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> Comet Catalina, a.k.a. C/2013 US10
MaineJay
post Dec 10 2015, 09:16 PM
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Looks like Catalina is a one and done job. I'll likely turn my attention to her as soon as i get home. Looks like the Geminids will be obscured when I get home.

But, I'm looking forward to this. Only promise I can make, I'll try to capture an image.

QUOTE
Comet Catalina is passing by Venus in the morning sky this week, with only a few degrees separating the two. So let Venus be your guide. Wake up before sunrise, locate the Goddess of Love, and scan the surrounding sky using binoculars. Voilą--a comet! Detailed sky maps may be found in this article from Sky and Telescope.

Why does Comet Catalina have two tails? Almost all comets do. The sun-warmed nucleus of a comet spews a mixture of dust and gas into space. Quickly, the mixture separates into two distinct tails: The gaseous "ion tail" is pushed straight away from the sun by solar wind. The weightier dust tail resists solar wind pressure and aligns itself more or less with the comet's orbit. In Hemmerich's picture of Comet Catalina, the ion tail points up; the dust tail points down.

This is Comet Catalina's first visit to the inner solar system--and its last. The comet's close encounter with the sun in mid-November has placed it on a slingshot trajectory toward interstellar space. It will become easier to see in the weeks ahead as it approaches Earth, possibly brightening to 5th magnitude--barely visible to the naked eye and an easy target for backyard telescopes. Resources: 3D orbit, ephemerides.

http://spaceweather.com/

I'm hoping that Santa brings me a new lens this Christmas.

More info here.
http://www.skyandtelescope.com/astronomy-n...lina-120320155/

Attached Image

Happy viewing!

This post has been edited by MaineJay: Dec 10 2015, 09:14 PM


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Maybe the hokey pokey really is what it's all about.

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Undertakerson
post Dec 11 2015, 04:33 PM
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QUOTE(MaineJay @ Dec 10 2015, 09:16 PM) *
Looks like Catalina is a one and done job. I'll likely turn my attention to her as soon as i get home. Looks like the Geminids will be obscured when I get home.

But, I'm looking forward to this. Only promise I can make, I'll try to capture an image.
http://spaceweather.com/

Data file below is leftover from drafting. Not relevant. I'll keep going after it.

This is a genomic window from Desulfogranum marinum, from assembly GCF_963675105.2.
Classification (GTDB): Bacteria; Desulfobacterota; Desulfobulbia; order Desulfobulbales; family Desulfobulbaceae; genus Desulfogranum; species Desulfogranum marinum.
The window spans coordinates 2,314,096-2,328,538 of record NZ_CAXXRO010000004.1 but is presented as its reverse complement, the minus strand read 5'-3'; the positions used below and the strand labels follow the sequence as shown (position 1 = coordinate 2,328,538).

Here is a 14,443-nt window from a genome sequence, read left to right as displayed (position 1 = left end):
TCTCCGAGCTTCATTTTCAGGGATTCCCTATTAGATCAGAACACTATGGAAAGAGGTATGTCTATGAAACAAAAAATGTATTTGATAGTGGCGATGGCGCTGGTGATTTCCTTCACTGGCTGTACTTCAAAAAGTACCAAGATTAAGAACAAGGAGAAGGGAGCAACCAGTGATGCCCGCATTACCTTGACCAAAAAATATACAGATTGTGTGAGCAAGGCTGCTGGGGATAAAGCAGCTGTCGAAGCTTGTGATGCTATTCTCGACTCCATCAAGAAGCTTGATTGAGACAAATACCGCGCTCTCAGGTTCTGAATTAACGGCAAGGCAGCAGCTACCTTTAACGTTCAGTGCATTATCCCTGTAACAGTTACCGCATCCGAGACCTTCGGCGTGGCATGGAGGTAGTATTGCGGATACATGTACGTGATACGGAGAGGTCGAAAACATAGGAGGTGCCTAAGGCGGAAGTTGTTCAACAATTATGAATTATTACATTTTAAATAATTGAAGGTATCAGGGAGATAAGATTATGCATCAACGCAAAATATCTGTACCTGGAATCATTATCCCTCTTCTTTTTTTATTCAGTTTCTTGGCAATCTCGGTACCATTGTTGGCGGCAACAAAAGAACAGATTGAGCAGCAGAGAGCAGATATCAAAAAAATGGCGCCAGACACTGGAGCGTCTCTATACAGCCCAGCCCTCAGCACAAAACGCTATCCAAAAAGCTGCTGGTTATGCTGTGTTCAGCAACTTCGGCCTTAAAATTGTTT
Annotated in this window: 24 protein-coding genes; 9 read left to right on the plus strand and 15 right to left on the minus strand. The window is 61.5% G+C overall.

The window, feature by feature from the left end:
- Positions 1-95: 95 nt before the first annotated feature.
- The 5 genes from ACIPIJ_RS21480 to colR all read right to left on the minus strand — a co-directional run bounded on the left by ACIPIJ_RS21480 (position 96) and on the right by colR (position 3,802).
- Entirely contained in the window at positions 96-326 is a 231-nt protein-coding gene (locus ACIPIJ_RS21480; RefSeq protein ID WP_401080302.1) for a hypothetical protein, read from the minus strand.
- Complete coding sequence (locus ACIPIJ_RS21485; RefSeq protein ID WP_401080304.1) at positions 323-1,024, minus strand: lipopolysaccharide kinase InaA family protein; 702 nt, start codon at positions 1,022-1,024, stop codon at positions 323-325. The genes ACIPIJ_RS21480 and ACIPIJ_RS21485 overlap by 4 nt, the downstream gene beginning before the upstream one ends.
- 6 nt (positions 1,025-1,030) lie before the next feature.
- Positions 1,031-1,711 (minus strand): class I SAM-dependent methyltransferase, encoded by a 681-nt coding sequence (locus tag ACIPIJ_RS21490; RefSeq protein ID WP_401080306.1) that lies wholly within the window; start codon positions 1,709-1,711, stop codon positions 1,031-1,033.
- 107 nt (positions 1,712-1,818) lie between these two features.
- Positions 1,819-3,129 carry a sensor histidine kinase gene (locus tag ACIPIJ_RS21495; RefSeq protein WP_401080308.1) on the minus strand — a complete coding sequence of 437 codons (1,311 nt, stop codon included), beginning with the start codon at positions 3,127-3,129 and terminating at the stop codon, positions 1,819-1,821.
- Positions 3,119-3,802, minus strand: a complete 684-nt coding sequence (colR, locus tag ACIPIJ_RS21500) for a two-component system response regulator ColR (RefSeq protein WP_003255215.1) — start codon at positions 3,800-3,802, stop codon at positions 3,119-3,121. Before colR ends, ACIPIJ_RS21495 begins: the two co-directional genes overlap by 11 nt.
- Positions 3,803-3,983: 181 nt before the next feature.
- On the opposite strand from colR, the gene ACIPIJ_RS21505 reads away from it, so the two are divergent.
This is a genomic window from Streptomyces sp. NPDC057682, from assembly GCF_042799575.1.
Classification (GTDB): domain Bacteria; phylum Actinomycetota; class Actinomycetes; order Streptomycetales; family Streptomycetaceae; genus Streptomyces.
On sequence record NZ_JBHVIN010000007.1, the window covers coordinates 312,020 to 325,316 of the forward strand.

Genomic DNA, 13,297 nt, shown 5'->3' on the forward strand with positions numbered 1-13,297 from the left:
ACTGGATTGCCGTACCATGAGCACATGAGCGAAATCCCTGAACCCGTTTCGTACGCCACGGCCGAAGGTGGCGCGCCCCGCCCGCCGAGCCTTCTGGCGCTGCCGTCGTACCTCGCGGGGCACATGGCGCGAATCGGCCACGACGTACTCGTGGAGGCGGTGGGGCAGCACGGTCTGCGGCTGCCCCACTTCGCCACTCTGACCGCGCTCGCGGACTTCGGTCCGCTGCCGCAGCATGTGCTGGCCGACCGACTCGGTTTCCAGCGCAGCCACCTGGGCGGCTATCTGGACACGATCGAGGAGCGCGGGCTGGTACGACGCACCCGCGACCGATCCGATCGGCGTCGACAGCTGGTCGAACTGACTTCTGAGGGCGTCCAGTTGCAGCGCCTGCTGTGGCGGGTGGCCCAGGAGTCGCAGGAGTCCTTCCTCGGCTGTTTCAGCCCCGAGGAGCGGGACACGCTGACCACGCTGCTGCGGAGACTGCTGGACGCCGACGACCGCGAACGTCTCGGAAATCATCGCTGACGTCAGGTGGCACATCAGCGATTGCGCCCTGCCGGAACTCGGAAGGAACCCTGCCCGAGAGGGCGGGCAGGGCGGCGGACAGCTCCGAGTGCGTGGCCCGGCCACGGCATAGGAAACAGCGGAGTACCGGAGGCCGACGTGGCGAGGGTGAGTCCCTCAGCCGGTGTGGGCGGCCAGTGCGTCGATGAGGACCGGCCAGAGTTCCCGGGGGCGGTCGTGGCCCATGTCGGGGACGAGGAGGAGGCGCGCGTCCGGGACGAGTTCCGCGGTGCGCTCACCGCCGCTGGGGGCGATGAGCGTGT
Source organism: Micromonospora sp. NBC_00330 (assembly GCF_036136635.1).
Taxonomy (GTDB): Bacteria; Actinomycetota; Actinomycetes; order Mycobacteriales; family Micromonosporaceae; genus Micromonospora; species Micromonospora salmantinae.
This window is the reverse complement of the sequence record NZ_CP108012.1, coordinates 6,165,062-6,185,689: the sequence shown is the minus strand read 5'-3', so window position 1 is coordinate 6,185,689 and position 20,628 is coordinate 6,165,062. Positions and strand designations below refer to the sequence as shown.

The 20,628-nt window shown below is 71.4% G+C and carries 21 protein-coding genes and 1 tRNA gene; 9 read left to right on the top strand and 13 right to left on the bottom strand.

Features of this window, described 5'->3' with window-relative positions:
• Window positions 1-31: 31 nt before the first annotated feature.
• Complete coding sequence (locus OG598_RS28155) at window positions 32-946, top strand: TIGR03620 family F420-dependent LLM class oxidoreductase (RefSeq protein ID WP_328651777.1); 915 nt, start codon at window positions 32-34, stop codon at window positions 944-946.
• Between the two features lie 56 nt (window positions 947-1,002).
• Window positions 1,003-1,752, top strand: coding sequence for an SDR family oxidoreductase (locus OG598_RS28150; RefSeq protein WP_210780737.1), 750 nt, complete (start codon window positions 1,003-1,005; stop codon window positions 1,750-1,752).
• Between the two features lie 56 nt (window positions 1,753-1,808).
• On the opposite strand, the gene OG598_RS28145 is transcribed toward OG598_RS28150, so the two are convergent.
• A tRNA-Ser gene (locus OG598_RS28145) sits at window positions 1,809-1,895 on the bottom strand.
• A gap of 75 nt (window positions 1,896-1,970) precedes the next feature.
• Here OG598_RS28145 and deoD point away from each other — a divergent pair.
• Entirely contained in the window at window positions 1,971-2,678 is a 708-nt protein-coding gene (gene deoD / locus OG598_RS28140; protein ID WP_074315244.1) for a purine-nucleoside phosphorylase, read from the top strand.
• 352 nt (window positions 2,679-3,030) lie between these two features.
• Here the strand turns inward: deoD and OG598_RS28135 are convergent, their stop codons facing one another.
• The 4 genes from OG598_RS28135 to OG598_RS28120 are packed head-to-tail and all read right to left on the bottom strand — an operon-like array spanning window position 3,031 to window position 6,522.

I'm hoping that Santa brings me a new lens this Christmas.

More info here.
http://www.skyandtelescope.com/astronomy-n...lina-120320155/

Attached Image

Happy viewing!

Nice - we finally burned off all the low and mid level fog here in the Susq Rvr Vly - so tonight should be clear viewing for this and the Gem's. Speaking of which, I viewed none this early a.m. (fog was very low level ATTM) had great sky conditions, but no show from Castor and Pollux.
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MaineJay
post Jan 20 2016, 05:50 AM
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Well I finally got out there and took a couple pics this morning. Haven't had time to process them, only snapped a few.

Nikon D3100
Nikon 35mm/f1.8
ISO 3200
13 second exposure

Hind quarters of Ursa Major, aka the big dipper. There's a fuzzy green ball in there, see if you can find it. tongue.gif I'll clean up a couple shots when time permits.



This post has been edited by MaineJay: Jan 20 2016, 05:50 AM


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mmi16
post Jan 22 2016, 11:51 AM
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QUOTE(MaineJay @ Jan 20 2016, 05:50 AM) *
Well I finally got out there and took a couple pics this morning. Haven't had time to process them, only snapped a few.

Nikon D3100
Nikon 35mm/f1.8
ISO 3200
13 second exposure

Hind quarters of Ursa Major, aka the big dipper. There's a fuzzy green ball in there, see if you can find it. tongue.gif I'll clean up a couple shots when time permits.


Saw the fuzzy green spot in the original sized image.


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